In Step 4 it was determined that the basic child support obligation is $943, and Husband's percentage share is 60% and Wife's is 40%, so if Husband is the obligor he will pay 60% of $943, or $565.80, and if Wife is the obligor, she would pay 40% of $943, or $377.20, for one child.
  7. Adjust the basic child support obligation for shared physical care, certain expenses and health care, as applicable.
    If the parties share physical care, which is defined as each parent having at least 146 overnights with the child(ren) per year, you will use the Shared Physical Care Support Obligation Worksheet, which includes a formula for parenting time credit. If only one of the parties has 146 overnights or more with the child(ren) per year, use the Support Obligation Worksheet, which gives credit to a parent paying for extraordinary extracurricular activities/school expenses and child care expenses. Both worksheets give credit to the parent who is providing health insurance for the child(ren).

How Parenting Time Affects Child Support

As was explained above Shared Physical Care occurs when each parent has at least 146 overnights, which is 40% of the year, with the child(ren). Because the new income shares model takes parenting time into account in arriving at the standard guideline child support amount, some fear that it will result in parents arguing more over custody and parenting time. In other words, the concern is that a parent may insist on having more parenting time than he or she ordinarily would to get a reduction in child support. When this happens, it is argued, parents may find themselves in court on custody matters more often.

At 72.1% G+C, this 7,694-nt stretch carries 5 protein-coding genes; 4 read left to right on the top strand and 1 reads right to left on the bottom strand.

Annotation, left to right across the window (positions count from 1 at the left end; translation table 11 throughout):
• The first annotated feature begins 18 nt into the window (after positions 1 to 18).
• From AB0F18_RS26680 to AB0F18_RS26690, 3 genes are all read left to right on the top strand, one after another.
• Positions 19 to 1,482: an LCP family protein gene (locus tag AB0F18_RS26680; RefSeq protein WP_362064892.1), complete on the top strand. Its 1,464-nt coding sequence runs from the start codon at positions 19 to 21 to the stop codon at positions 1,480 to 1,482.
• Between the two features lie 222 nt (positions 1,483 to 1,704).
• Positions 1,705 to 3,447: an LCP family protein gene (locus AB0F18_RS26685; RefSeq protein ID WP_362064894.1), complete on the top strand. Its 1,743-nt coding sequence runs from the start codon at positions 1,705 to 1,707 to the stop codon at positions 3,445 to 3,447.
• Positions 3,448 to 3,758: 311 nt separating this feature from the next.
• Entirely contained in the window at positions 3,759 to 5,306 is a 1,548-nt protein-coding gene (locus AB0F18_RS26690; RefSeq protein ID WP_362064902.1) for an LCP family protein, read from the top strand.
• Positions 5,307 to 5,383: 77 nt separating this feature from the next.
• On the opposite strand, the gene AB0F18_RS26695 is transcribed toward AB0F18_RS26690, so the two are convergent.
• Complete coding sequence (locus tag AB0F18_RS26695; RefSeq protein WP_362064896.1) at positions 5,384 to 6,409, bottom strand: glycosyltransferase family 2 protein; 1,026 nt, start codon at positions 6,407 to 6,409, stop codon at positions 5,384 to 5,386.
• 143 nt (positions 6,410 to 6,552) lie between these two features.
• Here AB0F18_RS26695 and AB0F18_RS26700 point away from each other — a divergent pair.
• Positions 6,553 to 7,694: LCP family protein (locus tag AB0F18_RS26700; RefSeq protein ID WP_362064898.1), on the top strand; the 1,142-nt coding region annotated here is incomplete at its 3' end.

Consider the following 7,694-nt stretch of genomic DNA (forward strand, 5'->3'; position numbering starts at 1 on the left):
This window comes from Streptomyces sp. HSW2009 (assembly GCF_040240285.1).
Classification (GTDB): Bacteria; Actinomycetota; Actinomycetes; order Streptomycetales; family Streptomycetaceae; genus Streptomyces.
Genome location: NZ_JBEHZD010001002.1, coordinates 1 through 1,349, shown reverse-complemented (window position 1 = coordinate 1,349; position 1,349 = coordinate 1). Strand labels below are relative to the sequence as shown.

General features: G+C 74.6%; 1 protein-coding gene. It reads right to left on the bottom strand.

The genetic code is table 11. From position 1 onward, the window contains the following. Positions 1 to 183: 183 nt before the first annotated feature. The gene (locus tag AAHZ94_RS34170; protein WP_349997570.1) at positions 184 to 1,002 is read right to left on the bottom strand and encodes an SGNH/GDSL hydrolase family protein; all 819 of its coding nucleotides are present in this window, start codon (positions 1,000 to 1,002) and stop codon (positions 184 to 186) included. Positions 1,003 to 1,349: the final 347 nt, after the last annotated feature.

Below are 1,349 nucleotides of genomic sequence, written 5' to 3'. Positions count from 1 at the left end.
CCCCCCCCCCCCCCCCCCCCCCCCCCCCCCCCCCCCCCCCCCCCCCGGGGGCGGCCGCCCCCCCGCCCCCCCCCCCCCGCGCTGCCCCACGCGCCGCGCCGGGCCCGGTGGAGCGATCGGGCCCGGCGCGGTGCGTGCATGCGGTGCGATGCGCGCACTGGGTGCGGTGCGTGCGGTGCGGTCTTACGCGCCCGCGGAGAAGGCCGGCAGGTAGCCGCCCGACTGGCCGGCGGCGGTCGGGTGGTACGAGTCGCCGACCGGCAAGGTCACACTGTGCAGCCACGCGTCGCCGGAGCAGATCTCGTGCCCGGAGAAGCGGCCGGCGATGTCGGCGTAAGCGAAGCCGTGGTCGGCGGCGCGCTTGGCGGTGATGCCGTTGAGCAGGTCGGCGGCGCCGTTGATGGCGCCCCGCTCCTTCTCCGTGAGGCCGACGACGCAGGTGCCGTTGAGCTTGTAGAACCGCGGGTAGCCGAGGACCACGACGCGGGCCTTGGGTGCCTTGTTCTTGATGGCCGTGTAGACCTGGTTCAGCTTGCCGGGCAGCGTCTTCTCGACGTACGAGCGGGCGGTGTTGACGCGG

Choosing a Different Child Support Amount

The child support amount calculated using the income shares model is presumed by the court to be the right amount for your family's circumstances. However, that presumption is rebuttable and couples routinely agree to a higher or lower amount. According to Illinois law, the court may deviate from the child support guidelines if the guideline amount would be inequitable, unjust, or inappropriate. Any deviation from the guidelines shall be accompanied by written findings by the court specifying the reasons for the deviation and the presumed amount under the child support guidelines without a deviation. These reasons may include (A) extraordinary medical expenditures necessary to preserve the life or health of a party or a child of either or both of the parties; (B) additional expenses incurred for a child subject to the child support order who has special medical, physical, or developmental needs; and (C) any other factor the court determines should be applied upon a finding that the application of the child support guidelines would be inappropriate, after considering the best interest of the child.

When the New July 1, 2017 Guidelines Apply

The new income shares child support guidelines apply to all child support cases where support will be set on or after July 1, 2017. If child support has already been set in your case, the new law does not automatically entitle you to modify, or change, child support. To be eligible for a modification of child support, there usually must have been a significant change in the financial circumstances of one or both of the parties or, in the alternative, the current child support order must have been set at least three years ago. If that applies in your case and you receive services from the Illinois child support program, you're entitled to ask them to review your case for a modification request. If you meet the criteria, but are not being represented by the Illinois child support program, you can file for modification yourself or hire an attorney to do it for you.